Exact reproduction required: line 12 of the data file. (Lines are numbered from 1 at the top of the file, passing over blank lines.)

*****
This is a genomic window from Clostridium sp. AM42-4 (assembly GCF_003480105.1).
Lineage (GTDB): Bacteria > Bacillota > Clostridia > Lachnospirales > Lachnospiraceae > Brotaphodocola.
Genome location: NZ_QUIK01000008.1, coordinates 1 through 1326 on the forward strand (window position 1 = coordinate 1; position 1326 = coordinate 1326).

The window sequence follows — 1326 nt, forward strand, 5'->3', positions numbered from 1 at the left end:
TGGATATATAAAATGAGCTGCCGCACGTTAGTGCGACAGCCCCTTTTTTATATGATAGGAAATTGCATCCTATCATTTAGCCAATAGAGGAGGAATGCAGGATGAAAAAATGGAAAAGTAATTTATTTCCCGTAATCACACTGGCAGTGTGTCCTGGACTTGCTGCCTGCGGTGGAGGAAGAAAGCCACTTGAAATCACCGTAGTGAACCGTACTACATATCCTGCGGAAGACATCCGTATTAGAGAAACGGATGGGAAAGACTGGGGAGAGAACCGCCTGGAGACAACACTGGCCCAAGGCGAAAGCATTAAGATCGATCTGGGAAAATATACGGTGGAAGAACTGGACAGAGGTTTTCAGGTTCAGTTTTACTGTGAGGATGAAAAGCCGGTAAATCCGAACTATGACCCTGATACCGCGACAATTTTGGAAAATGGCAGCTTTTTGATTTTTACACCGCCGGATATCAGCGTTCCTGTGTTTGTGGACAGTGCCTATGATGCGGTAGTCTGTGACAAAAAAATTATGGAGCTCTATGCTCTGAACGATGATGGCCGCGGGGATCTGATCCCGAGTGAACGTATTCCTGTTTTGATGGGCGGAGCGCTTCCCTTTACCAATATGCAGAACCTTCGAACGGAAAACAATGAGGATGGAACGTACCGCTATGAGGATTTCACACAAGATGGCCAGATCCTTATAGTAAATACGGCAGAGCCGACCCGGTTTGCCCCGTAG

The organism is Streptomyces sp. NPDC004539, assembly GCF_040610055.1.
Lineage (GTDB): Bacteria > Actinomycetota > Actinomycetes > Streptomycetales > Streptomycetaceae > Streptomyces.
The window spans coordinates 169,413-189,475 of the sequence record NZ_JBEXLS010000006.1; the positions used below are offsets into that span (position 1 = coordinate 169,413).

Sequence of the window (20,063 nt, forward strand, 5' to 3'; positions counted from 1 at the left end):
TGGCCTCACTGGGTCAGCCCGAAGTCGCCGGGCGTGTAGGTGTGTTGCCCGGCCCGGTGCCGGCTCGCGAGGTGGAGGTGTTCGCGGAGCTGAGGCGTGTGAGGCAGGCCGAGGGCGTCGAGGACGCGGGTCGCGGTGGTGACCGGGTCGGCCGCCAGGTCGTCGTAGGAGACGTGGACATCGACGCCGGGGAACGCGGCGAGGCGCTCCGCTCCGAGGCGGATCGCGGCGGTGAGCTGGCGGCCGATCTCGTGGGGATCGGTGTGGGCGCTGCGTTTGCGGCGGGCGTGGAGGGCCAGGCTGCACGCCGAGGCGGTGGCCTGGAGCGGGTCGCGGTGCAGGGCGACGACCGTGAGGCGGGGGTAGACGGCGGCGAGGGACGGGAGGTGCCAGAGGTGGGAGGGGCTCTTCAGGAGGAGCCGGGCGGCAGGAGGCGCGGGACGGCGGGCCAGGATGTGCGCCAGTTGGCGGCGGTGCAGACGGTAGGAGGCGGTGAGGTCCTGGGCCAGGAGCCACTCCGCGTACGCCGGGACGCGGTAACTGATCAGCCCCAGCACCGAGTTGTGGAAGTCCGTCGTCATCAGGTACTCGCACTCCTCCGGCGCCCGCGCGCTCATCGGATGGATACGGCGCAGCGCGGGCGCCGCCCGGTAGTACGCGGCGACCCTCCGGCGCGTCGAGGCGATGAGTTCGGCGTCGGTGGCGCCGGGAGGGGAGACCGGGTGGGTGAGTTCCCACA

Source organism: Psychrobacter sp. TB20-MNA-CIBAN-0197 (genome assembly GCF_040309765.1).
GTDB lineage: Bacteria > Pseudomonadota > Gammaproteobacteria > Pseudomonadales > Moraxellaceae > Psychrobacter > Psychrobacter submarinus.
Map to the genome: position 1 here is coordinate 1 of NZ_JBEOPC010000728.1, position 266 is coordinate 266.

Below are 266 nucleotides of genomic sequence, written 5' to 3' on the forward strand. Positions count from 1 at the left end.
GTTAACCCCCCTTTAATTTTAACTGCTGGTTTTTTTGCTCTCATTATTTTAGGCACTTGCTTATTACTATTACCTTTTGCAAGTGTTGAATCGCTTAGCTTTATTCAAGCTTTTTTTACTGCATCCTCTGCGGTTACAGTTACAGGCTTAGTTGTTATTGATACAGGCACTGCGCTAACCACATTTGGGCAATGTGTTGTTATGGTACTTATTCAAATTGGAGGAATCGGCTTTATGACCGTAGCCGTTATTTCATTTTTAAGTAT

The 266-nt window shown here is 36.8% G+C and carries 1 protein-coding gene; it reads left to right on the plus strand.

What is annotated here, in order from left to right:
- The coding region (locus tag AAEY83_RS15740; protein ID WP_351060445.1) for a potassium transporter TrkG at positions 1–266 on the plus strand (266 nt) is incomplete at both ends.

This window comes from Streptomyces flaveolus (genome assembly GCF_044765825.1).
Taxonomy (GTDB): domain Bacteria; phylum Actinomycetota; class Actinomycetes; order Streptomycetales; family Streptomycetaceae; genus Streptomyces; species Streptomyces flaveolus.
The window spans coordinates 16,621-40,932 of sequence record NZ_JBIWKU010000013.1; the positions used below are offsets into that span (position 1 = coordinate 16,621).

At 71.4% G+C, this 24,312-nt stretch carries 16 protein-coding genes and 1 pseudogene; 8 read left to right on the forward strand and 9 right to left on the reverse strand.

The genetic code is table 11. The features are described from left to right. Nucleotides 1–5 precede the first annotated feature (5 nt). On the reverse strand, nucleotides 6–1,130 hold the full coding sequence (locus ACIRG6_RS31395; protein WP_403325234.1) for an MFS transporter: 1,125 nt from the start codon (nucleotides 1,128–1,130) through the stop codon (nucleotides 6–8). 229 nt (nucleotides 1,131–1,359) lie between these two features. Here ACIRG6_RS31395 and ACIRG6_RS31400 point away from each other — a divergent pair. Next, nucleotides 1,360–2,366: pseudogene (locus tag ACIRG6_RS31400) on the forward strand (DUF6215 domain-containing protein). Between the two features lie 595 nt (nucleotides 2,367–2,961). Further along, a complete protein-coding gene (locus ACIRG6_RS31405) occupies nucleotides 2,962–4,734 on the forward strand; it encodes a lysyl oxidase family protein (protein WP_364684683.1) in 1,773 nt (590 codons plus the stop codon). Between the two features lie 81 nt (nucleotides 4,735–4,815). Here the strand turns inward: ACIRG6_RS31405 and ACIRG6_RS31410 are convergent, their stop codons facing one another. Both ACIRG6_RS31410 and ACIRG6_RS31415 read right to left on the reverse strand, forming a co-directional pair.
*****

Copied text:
GTDB lineage: Bacteria > Pseudomonadota > Gammaproteobacteria > Pseudomonadales > Moraxellaceae > Psychrobacter > Psychrobacter submarinus.